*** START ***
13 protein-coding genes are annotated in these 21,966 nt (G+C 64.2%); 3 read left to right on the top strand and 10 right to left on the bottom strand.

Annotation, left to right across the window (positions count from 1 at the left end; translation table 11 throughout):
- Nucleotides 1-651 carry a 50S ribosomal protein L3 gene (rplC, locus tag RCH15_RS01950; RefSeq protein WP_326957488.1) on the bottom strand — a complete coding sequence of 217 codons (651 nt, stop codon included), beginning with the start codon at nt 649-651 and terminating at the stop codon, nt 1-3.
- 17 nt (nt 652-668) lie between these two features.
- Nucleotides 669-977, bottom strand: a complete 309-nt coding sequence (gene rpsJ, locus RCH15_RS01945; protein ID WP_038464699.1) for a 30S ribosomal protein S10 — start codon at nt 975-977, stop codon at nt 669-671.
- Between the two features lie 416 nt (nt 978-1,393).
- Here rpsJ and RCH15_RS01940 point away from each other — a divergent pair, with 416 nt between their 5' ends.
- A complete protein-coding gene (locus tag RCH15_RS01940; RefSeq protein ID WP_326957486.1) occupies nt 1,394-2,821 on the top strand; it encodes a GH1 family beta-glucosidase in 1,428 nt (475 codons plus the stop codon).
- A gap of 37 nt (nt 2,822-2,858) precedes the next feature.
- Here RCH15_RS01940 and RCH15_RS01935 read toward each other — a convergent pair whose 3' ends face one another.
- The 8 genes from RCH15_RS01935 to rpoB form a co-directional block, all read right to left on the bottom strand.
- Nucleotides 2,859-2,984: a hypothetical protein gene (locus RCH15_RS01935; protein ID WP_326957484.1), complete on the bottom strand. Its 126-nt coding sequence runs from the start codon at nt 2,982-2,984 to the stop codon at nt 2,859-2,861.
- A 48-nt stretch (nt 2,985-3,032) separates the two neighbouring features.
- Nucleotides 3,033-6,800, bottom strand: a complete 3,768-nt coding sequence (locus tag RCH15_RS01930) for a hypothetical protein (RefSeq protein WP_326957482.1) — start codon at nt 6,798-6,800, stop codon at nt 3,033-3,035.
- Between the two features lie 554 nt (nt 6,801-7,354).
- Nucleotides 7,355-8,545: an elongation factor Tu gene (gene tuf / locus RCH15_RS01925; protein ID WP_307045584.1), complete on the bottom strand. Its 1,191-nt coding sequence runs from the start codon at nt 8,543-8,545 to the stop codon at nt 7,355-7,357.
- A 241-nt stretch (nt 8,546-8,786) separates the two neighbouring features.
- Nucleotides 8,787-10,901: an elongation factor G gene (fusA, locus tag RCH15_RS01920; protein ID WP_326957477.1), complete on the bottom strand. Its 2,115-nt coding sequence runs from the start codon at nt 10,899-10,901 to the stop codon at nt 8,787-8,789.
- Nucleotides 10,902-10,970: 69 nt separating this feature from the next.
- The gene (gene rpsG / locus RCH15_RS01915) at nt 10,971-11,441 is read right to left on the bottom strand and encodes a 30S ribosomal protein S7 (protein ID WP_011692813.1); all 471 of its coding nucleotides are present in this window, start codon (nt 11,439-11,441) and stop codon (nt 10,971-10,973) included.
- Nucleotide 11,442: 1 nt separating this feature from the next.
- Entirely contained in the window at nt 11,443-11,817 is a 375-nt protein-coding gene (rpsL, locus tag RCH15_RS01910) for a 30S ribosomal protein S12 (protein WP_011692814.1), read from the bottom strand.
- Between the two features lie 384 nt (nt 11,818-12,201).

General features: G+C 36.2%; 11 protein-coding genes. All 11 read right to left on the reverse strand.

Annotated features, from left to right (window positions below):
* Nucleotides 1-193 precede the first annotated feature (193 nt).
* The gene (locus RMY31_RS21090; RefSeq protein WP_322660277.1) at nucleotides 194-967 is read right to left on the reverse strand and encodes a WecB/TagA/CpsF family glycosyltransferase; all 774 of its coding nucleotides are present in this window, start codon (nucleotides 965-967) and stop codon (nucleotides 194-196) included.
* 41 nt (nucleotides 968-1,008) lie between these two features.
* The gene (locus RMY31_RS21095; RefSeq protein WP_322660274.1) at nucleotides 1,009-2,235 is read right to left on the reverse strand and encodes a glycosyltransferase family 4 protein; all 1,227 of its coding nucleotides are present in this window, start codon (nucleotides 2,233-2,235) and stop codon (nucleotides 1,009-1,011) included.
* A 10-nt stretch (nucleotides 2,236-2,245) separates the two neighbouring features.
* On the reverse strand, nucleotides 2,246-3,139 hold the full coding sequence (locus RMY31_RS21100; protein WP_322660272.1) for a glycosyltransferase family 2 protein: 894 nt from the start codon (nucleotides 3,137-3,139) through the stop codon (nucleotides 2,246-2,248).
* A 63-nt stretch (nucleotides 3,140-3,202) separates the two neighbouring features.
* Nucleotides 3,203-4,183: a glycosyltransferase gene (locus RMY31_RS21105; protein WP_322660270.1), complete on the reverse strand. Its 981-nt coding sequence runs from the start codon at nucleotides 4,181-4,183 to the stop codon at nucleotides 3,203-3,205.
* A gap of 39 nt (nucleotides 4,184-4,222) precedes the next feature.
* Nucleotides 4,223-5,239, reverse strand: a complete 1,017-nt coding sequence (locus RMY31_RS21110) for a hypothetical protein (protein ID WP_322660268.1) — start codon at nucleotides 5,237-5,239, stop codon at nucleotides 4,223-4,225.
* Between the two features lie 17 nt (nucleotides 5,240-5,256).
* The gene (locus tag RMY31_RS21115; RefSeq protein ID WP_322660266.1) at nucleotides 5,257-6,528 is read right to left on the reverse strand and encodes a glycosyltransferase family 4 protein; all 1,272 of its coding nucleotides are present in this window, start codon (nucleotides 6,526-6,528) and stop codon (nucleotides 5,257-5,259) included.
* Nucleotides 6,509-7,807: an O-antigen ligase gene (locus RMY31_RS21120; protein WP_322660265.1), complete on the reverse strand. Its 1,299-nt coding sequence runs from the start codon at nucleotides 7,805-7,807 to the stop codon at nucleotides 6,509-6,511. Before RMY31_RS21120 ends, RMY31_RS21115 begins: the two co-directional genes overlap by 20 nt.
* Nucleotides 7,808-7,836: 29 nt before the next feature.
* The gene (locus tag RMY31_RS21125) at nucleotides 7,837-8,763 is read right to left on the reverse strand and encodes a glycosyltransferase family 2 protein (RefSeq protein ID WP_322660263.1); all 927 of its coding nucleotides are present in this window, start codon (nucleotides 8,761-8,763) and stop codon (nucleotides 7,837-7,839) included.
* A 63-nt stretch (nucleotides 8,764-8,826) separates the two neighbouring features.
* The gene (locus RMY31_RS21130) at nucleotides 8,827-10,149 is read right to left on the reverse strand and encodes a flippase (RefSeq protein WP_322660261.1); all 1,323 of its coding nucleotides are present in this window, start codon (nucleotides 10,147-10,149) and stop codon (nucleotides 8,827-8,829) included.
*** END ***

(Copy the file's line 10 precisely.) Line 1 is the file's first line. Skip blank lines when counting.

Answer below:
- Here RCH15_RS01940 and RCH15_RS01935 read toward each other — a convergent pair whose 3' ends face one another.